This is a simple Cathedral Windows quilt tutorial that uses circles and is also Quilt As-You-Go! I really enjoyed making this quilt – it’s refreshing to make something different from your traditional patchwork quilt for a change. It comes together fast and beautifully! Simply prepare your circles and then sew them together, and no binding needed!
Please scroll down to see my tutorial, which is comprised of 7 steps: steps 1 through 6 are video tutorials, and the last step are photos.
This is my first time doing a video tutorial on my own, so forgive me if I drifted out of the frame for a few seconds here and there ;-p
Inspired by my love of vintage china and tea cups, my High Tea fabrics are a delicate, soft and romantic collection.
My High Tea collection has a total of 36 prints, so I decided to make this a 6×6 quilt (6 rows with 6 circles in each row). This size makes a great wall-hanging or baby quilt that measures approximately 37″x37″.
Here is how the back looks. I love the quilted petal pattern on the back that is easy to achieve by simply stitching the circle edges down on the front of the quilt. This is explained in the last step of my tutorial.
Materials for a 6×6 Quilt (measures approximately 37″x37″:
- Batting (use needle-punched batting by Warm Company): cut thirty-six (36) 10 inch batting squares
- 36 Fat Quarters (or Fat Eights) – Cut two 9″ circles from each (refer to my video in step 1)
- Coordinating thread, rotary cutter
- 9″ circle template (I used a paper plate)
Recommended, but optional:
- rotating cutting mat (refer to my video in step 1)
- Plastic gridded template by EZ Quilting (refer to my video in step 3)
Okay, let’s get started! I hope you enjoy my first ever video tutorial! 🙂
Step 1 – Cutting: cut thirty-six (36) 9″ batting circles, and seventy-two (72) 9″ fabric circles. Layer for quicker cutting. To quickly complete the cutting, I used a 9″ paper plate as a cutting template, a rotating cutting mat by Fiskars, and a 60mm rotary cutter. Watch my video to see how I did it!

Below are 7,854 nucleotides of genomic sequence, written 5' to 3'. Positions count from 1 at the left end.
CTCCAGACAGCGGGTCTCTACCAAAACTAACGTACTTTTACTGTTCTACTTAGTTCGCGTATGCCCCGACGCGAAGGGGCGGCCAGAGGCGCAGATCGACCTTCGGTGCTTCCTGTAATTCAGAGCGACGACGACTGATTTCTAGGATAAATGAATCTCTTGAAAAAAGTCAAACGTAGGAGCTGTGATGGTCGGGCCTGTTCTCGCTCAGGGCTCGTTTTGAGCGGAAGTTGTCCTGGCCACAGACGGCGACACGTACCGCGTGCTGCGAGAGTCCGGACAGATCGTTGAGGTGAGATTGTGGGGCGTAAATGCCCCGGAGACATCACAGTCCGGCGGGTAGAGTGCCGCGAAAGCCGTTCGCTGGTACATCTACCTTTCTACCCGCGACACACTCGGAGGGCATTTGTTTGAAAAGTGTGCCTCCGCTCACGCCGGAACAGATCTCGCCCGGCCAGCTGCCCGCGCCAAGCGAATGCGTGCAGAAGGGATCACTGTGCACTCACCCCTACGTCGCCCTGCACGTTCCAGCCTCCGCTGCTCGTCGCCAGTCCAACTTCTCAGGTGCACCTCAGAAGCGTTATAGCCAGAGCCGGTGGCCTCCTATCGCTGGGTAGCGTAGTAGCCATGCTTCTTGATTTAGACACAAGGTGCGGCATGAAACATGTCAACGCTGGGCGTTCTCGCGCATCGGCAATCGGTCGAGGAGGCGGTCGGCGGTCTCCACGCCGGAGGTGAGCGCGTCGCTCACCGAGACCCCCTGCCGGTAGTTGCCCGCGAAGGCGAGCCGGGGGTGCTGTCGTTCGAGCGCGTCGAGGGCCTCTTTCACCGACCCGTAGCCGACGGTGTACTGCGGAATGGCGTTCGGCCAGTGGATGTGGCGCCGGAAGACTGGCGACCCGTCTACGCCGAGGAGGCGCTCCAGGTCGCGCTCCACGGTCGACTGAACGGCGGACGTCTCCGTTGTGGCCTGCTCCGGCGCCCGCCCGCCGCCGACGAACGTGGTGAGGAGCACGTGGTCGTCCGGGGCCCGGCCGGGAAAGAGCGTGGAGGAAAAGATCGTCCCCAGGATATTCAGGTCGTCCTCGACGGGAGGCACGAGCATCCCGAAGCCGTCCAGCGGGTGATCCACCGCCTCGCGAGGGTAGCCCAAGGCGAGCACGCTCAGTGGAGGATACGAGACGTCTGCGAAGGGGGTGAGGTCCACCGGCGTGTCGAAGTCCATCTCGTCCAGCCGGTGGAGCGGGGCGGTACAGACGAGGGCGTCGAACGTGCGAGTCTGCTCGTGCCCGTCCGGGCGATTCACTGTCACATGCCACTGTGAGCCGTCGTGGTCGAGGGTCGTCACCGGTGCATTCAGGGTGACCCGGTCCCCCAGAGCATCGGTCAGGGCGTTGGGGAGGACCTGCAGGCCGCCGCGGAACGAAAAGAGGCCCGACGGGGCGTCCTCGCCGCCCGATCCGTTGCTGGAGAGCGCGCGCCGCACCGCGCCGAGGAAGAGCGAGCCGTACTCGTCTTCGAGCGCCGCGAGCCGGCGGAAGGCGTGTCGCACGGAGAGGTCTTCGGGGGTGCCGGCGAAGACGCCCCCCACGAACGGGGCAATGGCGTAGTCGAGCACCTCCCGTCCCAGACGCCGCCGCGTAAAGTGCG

Step 2 – Sew the Circles: Next, sew thirty-six (36) padded circles, or “pancakes” as I like to call them =) Make sure to cut a hole in the front!
Beautiful stack of “pancakes”! =)
Step 3 – Make a Square Template: Sew all 36 of your circles (or pancakes) as shown in step 2, above. Then, prepare a 6″ square template for marking your circles. My video shows how to account for any seam allowance discrepancies, so be sure to watch.
Step 4 – Properly Mark your Circles: First, arrange all 36 circles on the floor in a 6×6 formation (6 rows with 6 circles in each row). Make sure the holes (where you turned the circles right-side-out) are facing up. Then, watch my video below on how to properly mark the circles using the square template.
To recap, here are Three things to remember from my video (above) when using the square template to mark your circles:
- Mark the side of the circle that has the hole.
- Only mark the sides where you will be sewing and folding the edges. Or in other words, do not mark on the outer edges of your quilt where binding would be if this were a traditional quilt. If this sounds confusing, please watch the video for a better explanation.
- Hide the holes! When marking, keep in mind where the hole is to make sure it eventually gets hidden.
Step 5 – Sew each circle within each row together: Watch my video on how to pin and sew your circles within each row together.
Step 6 – Sew the Rows Together: Watch my video on how to assemble the rows. Make sure the intersections are sewn down.
Clarification: in my video above I said to make sure to “sew through all 4 layers at each intersection,” and then drifted out of the frame when trying to show it up-close, lol.” This was (obviously) my first go at a video tutorial! ;-p What I meant to say is to make sure to sew through both layers of the row at each intersection. Please see my photo below for clarification. Sorry for any confusion!
Step 7 – Top Stitch the Petals down: Iron the petals down so they are laying flat, then top stitch them down. I don’t have a video for this, but below are some up-close photos of how it looks after I stitched them down. I simply guided my walking foot along the edge of the petals to stitch them down, using a 3.5 stitch length. Depending on your sewing machine, you may want to use a walking foot for this part. Start and end your stitch with a back-stitch.
I started with a corner circle and stitched all the petals within that circle down, then made my way to the next circle. In most cases, I was able to do continuous quilting from one circle to the next without having to end a stitch and lift my presser foot. However, whenever I came to a point where I couldn’t continuously quilt into the next circle, I simply ended that stitch with 2 back-stitches, lifted my presser foot, then re-positioned the quilt so I could continue stitching down the petals within each circle.
Here’s how the back will look:
I hope you enjoyed my first video tutorial, and my first quilt that I made using my own fabrics! =) If you make this, don’t forget to tag me on instagram! Seeing your projects makes the time spent doing this tutorial all worth it!